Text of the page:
On Wed, 18 Jul 2001, Michael J. Smith wrote, responding to Bradley's
> > Preference
> > is for performances that can be on unobtrusively in the background at work
> > or in the car, nothing too engaging or distracting.
> That's part of it, I think. But there are some local elements too.
Well, the Boston Area redio stations play a lot of early music, in all
varieties of performance. I usually hear them when driving, and I
generally turn them off. It is a long-standing theory of mine that the
commercial popularity of early music, such as it is, is related to it
being good for playing in the car, or in the workplace background. The
volume and intensity levels are steady, you don't get shocked into paying
attention by loud dramatic climaxes, it doesn't get so soft you can't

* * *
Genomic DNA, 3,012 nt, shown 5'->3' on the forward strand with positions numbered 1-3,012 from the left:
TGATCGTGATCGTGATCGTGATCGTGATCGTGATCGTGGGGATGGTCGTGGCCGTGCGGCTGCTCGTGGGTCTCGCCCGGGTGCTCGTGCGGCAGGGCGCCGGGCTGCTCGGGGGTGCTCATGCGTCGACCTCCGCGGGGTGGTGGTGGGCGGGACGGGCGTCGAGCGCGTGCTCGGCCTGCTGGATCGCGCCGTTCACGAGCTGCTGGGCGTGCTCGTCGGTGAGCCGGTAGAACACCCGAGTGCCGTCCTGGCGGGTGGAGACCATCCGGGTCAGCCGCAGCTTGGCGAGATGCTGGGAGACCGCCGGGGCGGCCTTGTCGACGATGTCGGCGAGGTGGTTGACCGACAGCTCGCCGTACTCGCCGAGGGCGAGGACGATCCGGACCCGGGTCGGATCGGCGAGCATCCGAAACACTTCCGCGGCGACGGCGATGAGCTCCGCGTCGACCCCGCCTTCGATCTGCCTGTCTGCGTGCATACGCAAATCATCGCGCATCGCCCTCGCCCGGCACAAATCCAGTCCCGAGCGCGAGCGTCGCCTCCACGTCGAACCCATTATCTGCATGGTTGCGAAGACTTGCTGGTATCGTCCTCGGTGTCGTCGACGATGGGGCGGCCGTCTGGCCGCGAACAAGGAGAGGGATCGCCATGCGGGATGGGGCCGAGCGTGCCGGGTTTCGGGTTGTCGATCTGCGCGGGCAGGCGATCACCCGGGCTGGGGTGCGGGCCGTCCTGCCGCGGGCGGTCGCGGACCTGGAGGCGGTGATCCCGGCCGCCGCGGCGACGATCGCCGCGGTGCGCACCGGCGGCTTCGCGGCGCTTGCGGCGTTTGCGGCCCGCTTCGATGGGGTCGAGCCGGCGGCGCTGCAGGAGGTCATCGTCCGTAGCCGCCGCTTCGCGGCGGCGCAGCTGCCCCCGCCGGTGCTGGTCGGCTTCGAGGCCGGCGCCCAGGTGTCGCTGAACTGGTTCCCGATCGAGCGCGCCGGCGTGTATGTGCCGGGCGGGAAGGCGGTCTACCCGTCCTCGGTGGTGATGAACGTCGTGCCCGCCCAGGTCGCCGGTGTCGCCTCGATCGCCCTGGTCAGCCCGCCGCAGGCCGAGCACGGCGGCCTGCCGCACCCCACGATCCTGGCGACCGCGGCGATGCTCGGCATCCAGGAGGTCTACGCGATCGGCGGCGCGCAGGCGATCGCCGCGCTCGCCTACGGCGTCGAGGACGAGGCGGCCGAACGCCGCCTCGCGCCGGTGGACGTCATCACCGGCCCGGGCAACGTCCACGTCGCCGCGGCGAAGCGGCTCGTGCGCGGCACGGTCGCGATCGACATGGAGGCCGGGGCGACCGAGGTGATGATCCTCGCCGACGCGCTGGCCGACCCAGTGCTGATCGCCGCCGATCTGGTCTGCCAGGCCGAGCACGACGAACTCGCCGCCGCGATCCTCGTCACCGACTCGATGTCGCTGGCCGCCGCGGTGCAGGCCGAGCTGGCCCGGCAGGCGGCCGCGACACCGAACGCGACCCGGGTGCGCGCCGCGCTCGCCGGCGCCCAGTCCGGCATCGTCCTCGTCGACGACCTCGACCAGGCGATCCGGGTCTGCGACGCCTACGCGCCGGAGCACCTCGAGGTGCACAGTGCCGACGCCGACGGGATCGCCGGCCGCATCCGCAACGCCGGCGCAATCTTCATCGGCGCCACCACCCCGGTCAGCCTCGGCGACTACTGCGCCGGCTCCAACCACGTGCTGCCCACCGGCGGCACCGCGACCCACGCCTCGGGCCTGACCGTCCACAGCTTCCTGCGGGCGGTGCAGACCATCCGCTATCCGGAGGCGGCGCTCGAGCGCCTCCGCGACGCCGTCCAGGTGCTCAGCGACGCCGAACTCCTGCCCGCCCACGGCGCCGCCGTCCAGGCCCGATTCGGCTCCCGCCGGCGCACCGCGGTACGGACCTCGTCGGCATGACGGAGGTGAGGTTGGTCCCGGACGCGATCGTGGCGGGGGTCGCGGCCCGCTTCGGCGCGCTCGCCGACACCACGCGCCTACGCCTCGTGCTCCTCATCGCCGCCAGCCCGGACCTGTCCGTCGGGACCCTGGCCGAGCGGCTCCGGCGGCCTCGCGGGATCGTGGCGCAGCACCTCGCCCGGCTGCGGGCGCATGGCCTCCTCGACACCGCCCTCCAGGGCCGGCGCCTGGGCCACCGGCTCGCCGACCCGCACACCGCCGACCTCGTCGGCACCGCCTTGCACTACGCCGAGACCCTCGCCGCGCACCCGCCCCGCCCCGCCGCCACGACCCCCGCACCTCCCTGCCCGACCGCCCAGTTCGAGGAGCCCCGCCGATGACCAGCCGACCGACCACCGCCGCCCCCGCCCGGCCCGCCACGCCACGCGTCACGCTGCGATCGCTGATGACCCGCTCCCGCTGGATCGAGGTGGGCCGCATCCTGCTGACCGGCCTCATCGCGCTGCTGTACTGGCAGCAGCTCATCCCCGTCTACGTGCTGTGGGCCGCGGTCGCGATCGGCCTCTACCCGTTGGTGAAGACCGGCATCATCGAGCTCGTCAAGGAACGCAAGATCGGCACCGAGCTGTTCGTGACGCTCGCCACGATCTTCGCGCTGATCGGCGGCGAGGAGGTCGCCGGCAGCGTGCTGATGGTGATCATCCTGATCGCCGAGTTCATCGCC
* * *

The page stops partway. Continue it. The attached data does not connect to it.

hear it over the motor noise. This sort of listening really fails to
interest me, I'd rather listen to an intelligent talk show, or a tape of
something that really matches my mood. Or just play over the music I am
working on, in my mind's eye. Reargue all the fights I am having with
friends. If I want music as brain candy, there are a million 'classic
> I hope Judith didn't think I was abusing poor hydriogyrant
'Hydriogyrant'? He likes to spin marine invertebrates around till they get
dizzy? What an odd hobby. Oh, you mean he crossed the water. This word is
not in my Webster's unabridged. We are all crossing the water our whole
lives through, we are making a passage that is straight and true. But I
have a question: I find that Jean-Baptise is in one of my out-of-cate
reference works with dates (1680-1730), in another with dates (1653-1728).
I have a vague memory that there was a Loeillet family with several
members, but my out-of-date reference works don't discuss this. Is there
anyone here with a subscription to 'Son of New Groves' who can shed light?
Judy (who thinks the recorder sonatas play like they were written for
recorder, but finds that the out-of-date reference works list him as a